ERM Helps Avoid Risk Miscalculations

A recent article in the New York Times discusses the inherent failings in estimating risks in our society today.  As our environment becomes more complex, people are faced with ever-increasing amounts of risk that are difficult to quantify until it is too late.  Here is an excerpt from the article that explains the challenge very well.

But there also appears to have been another factor, one more universally human, at work. The people running BP did a dreadful job of estimating the true chances of events that seemed unlikely — and may even have been unlikely — but that would bring enormous costs. Perhaps the easiest way to see this is to consider what BP executives must be thinking today. Surely, given the expense of the clean-up and the hit to BP’s reputation, the executives wish they could go back and spend the extra money to make Deepwater Horizon safer. That they did not suggests that they figured the rig would be fine as it was. For all the criticism BP executives may deserve, they are far from the only people to struggle with such low-probability, high-cost events. Nearly everyone does. “These are precisely the kinds of events that are hard for us as humans to get our hands around and react to rationally,” Robert N. Stavins, an environmental economist at Harvard, says. We make two basic — and opposite — types of mistakes. When an event is difficult to imagine, we tend to underestimate its likelihood. This is the proverbial black swan. Most of the people running Deepwater Horizon probably never had a rig explode on them. So they assumed it would not happen, at least not to them. Similarly, Ben Bernanke and Alan Greenspan liked to argue, not so long ago, that the national real estate market was not in a bubble because it had never been in one before. Wall Street traders took the same view and built mathematical models that did not allow for the possibility that house prices would decline. And many home buyers signed up for unaffordable mortgages, believing they could refinance or sell the house once its price rose. That’s what house prices did, it seemed. On the other hand, when an unlikely event is all too easy to imagine, we often go in the opposite direction and overestimate the odds. After the 9/11 attacks, Americans canceled plane trips and took to the road. There were no terrorist attacks in this country in 2002, yet the additional driving apparently led to an increase in traffic fatalities.

The best way to avoid miscalculating risks is to develop a disciplined enterprise risk management program with a solid framework to help quantify the level of risk.  Wheelhouse Advisors can help.  To learn more, visit www.WheelhouseAdvisors.com.

Who Can Afford Not to Have an ERM Program?

Many people in the corporate world routinely argue that Enterprise Risk Management is simply a cost that few companies can afford to implement. However, time and again, it seems as though exactly the opposite is true. Companies can’t afford not having a robust ERM program. In reading today’s Wall Street Journal, one might find the following story on the off-shore oil drilling disaster to be eerily similar to the recent financial crisis. To make the case, financial terms have been included in parentheses to illustrate the point.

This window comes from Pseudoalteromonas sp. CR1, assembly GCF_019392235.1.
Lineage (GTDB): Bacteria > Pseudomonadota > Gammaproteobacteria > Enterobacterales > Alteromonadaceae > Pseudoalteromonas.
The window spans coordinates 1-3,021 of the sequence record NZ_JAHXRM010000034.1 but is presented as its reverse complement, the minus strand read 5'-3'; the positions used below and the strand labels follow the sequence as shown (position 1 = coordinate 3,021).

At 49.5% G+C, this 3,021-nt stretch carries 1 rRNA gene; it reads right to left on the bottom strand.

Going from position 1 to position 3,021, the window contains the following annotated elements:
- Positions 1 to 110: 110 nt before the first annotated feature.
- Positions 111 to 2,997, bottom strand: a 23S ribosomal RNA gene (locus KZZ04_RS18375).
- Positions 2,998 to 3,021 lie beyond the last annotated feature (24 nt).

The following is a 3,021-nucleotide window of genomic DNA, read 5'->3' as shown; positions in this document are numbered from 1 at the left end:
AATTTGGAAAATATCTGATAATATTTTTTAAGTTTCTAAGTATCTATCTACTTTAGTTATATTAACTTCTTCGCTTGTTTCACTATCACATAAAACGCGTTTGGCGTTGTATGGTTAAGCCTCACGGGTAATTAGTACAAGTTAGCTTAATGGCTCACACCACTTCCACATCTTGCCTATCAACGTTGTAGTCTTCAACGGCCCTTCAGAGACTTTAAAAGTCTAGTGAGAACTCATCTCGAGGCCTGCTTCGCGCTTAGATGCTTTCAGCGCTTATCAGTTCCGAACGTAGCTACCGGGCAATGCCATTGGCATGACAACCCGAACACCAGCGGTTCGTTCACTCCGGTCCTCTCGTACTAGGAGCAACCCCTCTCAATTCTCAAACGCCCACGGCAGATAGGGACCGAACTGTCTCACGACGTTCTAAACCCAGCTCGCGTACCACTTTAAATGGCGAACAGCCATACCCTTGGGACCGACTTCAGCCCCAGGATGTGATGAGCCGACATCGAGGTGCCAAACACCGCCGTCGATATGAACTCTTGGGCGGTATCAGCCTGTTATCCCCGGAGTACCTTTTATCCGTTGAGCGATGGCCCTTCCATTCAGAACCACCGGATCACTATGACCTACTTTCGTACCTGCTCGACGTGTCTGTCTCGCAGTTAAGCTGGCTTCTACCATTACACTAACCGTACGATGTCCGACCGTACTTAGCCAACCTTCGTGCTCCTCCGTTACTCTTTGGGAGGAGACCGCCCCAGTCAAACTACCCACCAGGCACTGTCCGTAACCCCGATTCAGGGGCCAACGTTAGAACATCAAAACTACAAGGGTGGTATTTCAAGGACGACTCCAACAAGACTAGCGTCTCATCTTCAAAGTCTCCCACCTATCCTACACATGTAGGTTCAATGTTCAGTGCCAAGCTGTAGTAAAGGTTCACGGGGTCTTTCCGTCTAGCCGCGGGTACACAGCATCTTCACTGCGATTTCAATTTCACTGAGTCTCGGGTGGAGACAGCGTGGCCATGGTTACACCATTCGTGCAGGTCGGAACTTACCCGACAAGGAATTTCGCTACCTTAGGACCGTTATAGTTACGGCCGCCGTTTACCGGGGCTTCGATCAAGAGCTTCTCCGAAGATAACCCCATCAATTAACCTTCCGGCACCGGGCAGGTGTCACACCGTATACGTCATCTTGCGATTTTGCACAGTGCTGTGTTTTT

Without adequately planning for trouble, the oil business (financial services industry) has focused on developing experimental equipment (complex derivatives) and techniques (synthetic asset backed securities) to drill (operate) in ever deeper waters (more opaque markets), according to a Wall Street Journal examination of previous deepwater accidents (financial meltdowns). As drillers (bankers) pushed the boundaries, regulators didn’t always mandate preparation for disaster recovery or perform independent monitoring.

The Minerals Management Service (Federal Reserve, OCC, OTS, FDIC, etc.), the government agency that oversees offshore drilling (financial services), in recent years moved away from requiring specific safety measures (capital requirements) in offshore drilling (trading activities) and instead set broad performance goals (guidance for internal risk modeling) that it was up to the industry to meet. In joint MMS-Coast Guard (Federal Reserve, OCC, OTS, FDIC, etc.) hearings into the Deepwater Horizon accident (Bear Stearns, Lehman Brothers, AIG insolvency), Michael Saucier, an MMS official, testified that the agency “highly encouraged,” but didn’t require, companies to have back-up systems (specified risk limits) to trigger blowout preventers (increases in capital) in case of an emergency.

While there are many estimates of the cost to British Petroleum to deal with the Deepwater Horizon oil spill, the minimum consensus estimate right now is around $12-13 billion. Add to that estimate the recent market capitalization loss of nearly $50 billion and the case for having a robust ERM program seems fairly straightforward.

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